How to Create a Tool Inventory
Creating an inventory list of your belongings is an important part of stewarding your resources. Creating a tool inventory list, though often overlooked, can help you stay organized, save you money and protect you in the event of a disaster or theft requiring an insurance claim. It can be hard to start but with a little effort and these 11 tips, you’ll be ready to go.
Oh, there’s that dastardly word again. The garage, and its accompanying tool chests, are meant to be the outside’s version of the junk drawer, right? However, organizing your tools helps you keep track of them and prevents you from buying six hammers (not that anyone has ever done that!). Finding and designating a place for all of your tools is a foundational step to creating a tool inventory. Organizing your garage or basement workshop or tool shed is also an important safety factor that can reduce the likelihood of injury.
Not only is it important to organize your tools, but be sure to categorize your tools as well. Put plumbing tool with plumbing tools; woodworking tools with woodworking tools. Certainly some of these tools, like a miter saw could be placed in a few categories. However, there are many tools, like a basin wrench, that are task-specific. Categorize the tools, label them and then find them a home.
Get your Motor Running
The journey of a thousand miles, starts with the first step. The same goes with making an inventory of any of your household items. At the beginning it might seem like Everest, but just start. Open the tool box in the closet and make a list. Pull out the socket set in the basement. Get those first few items listed and that can be the impetus to keep on going until you’ve got a complete tool inventory.
Write down the tool, categorize it and snap a picture on your phone. A simple handwritten list (as long as you remember where you put it and it doesn’t get lost in a fire) or spreadsheet will work fine. Some insurance agencies provide inventory templates, although most of these are associated with a general household inventory. Keep a copy of the handwritten tool inventory nearby, say in the garage. Keeping it ever-present with your tools will remind you to update it as you add tools to your collection. Also, snap a picture of the inventory every time you update it so you always have a copy.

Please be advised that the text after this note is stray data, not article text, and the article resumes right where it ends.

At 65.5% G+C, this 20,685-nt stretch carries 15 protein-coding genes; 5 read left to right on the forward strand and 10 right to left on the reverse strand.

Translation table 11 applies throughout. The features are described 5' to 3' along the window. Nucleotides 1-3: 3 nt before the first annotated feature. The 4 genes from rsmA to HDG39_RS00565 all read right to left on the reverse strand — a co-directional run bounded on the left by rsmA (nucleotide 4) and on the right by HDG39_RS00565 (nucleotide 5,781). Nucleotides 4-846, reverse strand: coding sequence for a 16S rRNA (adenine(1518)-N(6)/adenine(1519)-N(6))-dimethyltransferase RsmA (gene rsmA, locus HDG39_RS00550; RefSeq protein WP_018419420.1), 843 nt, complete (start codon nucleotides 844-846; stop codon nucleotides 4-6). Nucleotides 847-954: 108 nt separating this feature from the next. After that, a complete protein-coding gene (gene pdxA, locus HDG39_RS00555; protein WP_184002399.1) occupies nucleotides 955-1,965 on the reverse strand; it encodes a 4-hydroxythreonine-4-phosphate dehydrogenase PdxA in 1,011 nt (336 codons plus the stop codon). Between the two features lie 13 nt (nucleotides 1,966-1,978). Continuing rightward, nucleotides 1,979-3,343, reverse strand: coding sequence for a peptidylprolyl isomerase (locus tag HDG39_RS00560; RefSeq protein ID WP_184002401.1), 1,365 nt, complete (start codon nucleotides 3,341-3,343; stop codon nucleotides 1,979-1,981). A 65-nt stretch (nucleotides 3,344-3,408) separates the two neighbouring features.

And better yet, use an inventory app to maintain your tool inventory. Here is good information on seven good apps to consider.
Recording the brand, model and serial number of your tools; particularly power tools and high-end hand tools. This information is helpful if you have to file an insurance claim. In addition, it makes it easier to buy replacement parts, and it may be necessary if there is a replacement plan available with the tool.
Don’t bother with level of detail for inexpensive, generic tools.
Save the Receipts
For more expensive items in your tool collection, keep the receipts. Sure you might end up with a wad of a paper tucked away, but the receipts are going to be useful if you need to replace them after a disaster or theft. Snap a picture of the receipts or scan them to reduce the paper pile. And, like earlier, smaller items and inexpensive tools don’t necessitate this step.
Expensive hand tools and most power tools can be purchased with a replacement plan. Most of these plans come with some form of paperwork to validate the purchase. Keep this documentation nearby, in paper or digital form, as well. Also, note on your tool inventory when you have a replacement plan for the tool. Some brands also have warranties or lifetime guarantees on their tools as well, don’t forget to note that on your list.
Take Care When You Share
If you have friends who have fewer tools than you, it’s quite likely that you will loan these friends a tool from time to time. If you don’t have a way of remembering that you loaned out the tool, that loan has become a gift. As part of your tool inventory, have a way to indicate when tools are loaned out.
Estimate the value of your tools and include this in your tool inventory. If for some reason your tools and/or garage is destroyed or your tools are stolen, they are covered. But only if you have detailed tool inventory. One caveat to this, if the deductible on your policy is higher than the value of your tools, you’ll get nothing.
Digital is the Way to Go
We’ve mentioned it already, but if you’ve been hesitant to go digital with your calendar, financial documentation and record keeping, start making the transition now with your tool inventory. Use an app and/or save the inventory to the cloud and you’ll have access to it no matter where you are and no matter what has happened to your tools.
Update Early and Often
It’s great that you have a tool inventory, but if it’s from 1985, that cordless tool set probably didn’t make the list. And your battery-powered lawnmower definitely didn’t. Find a system for updating that works for you, and stick to it.